When a business person discovers that an unrelated party is using her trademark, she can stop such use if she is the first user of the mark and the other party's use of the mark is likely to cause confusion among customers. If a letter requesting that the unauthorized party stop use of the mark is ignored, the trademark owner can file a court action. Trademark rights arise by use and are enforceable under common law, but federal registration provides a presumption of validity and the ability to sue in federal court.
In an infringement action, Ohio courts weigh the factors discussed below. Not all of the factors are equal or used in every case. The ultimate question is whether relevant consumers are likely to believe that the products/services offered by the parties are somehow affiliated.
(1) Strength Of Plaintiff's Mark.
An examination of the strength of a plaintiff's mark focuses on the distinctiveness of a mark and its recognition among the public. Unless a mark has gained sufficient recognition among consumers, a mark that describes some aspect of the goods or services will probably not cause confusion. Marks that are afforded high protection are generally unique or intensely advertised and enforced.
(2) Similarity of the Marks
If consumers cannot see a difference in the marks, the likelihood of confusion is high. Marks are compared in their entirety, including appearance, sound, connotation and commercial impression. Disclaimed words (those that describe the goods/services) are only considered as part of the mark as a whole.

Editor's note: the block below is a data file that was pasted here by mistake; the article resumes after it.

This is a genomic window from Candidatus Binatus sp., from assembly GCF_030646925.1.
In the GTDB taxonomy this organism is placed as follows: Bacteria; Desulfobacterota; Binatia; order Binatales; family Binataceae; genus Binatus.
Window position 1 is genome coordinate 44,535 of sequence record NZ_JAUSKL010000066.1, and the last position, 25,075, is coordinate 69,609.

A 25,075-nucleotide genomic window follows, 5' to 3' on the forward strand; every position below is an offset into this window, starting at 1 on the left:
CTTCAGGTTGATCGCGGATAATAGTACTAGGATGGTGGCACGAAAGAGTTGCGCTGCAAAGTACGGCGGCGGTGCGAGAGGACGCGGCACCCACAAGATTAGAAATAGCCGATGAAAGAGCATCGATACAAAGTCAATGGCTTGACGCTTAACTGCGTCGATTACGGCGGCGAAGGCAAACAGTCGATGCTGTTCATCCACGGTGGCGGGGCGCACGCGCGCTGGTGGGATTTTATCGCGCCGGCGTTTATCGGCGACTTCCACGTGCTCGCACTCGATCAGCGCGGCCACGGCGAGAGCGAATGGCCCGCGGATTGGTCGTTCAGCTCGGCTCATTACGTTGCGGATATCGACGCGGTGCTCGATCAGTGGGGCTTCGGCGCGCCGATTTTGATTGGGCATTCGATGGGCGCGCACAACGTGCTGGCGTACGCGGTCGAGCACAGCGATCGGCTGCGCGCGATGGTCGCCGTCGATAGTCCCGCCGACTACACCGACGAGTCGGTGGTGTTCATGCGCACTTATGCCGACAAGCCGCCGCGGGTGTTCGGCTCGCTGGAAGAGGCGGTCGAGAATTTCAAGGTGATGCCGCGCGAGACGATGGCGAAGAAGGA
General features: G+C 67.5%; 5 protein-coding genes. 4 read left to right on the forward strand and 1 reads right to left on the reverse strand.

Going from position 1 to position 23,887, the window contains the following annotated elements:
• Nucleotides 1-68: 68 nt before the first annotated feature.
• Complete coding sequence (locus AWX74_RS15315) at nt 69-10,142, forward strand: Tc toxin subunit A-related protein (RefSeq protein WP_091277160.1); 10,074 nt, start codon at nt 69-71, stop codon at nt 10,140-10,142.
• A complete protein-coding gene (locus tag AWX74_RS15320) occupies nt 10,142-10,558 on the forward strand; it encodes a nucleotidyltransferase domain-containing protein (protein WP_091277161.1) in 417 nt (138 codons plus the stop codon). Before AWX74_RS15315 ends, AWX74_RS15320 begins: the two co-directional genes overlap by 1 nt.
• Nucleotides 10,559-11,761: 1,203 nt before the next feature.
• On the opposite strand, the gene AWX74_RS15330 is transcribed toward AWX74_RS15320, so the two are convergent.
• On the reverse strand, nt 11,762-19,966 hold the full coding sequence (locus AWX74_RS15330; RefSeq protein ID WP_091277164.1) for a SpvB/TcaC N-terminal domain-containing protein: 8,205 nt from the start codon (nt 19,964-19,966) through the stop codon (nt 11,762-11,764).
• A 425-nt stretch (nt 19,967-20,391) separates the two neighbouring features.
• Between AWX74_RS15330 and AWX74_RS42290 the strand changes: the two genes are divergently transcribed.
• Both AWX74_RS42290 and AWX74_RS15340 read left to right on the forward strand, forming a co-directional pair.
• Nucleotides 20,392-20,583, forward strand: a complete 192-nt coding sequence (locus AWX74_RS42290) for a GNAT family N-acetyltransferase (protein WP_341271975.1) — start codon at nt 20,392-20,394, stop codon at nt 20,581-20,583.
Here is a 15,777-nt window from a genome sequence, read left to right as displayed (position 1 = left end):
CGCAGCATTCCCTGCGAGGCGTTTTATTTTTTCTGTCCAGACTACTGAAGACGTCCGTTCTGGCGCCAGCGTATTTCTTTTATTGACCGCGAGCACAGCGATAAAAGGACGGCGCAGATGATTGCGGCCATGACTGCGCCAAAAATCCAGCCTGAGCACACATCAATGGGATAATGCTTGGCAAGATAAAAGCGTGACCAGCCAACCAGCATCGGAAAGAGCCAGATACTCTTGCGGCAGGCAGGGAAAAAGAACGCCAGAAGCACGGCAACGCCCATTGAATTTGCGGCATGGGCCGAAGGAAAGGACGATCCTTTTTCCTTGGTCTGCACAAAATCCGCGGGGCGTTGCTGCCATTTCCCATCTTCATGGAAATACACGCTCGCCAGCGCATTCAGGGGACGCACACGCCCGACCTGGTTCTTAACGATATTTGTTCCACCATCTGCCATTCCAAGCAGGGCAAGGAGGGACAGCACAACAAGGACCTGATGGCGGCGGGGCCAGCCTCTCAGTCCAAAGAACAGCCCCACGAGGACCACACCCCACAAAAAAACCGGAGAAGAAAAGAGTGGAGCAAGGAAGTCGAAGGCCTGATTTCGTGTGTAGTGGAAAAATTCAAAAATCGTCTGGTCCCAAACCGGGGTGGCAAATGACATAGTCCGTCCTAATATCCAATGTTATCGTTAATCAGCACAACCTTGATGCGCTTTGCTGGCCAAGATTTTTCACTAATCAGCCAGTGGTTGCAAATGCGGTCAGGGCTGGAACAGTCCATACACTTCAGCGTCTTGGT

(3) Relatedness Of The Goods/Services
The relatedness of the goods/services focuses on whether customers will mistakenly believe that they came from the same source or are somehow connected with or sponsored by the plaintiff's company. The likelihood of confusion is higher when the goods/services are the same or closely related.
(4) The Marketing Channels Used by the Parties
If customers learn about the goods/services through the same marketing channels used by each party (such as social media) or if the goods/services are distributed through the same marketing channels (such as the Internet) the possibility of confusion is higher.
(5) Purchaser Care and Sophistication
The degree of care used by consumers in purchasing the goods/services affects the likelihood of confusion. Sophisticated buyers (usually when the goods/services are expensive or unusual) increase the potential for a likelihood of confusion.
(6) Defendant's Intent in Selecting its Mark
Evidence that the defendant intentionally copied the plaintiff's mark can constitute strong evidence of a likelihood of consumer confusion.
Under the expansion factor, if either party could expand her business to directly compete with the other, or market to the same consumers, there is an increase in the likelihood of confusion.
(8) Evidence Of Actual Confusion
If a plaintiff has had actual confusion, the likelihood of confusion is strong.
If there is no likelihood that consumers will be confused, even when the marks in question are similar, no infringement is found. An alleged infringer may assert defenses, such as fair use or delay. The remedies for infringement of a federal trademark include injunctive relief, damages, attorney's fees in exceptional cases, and costs.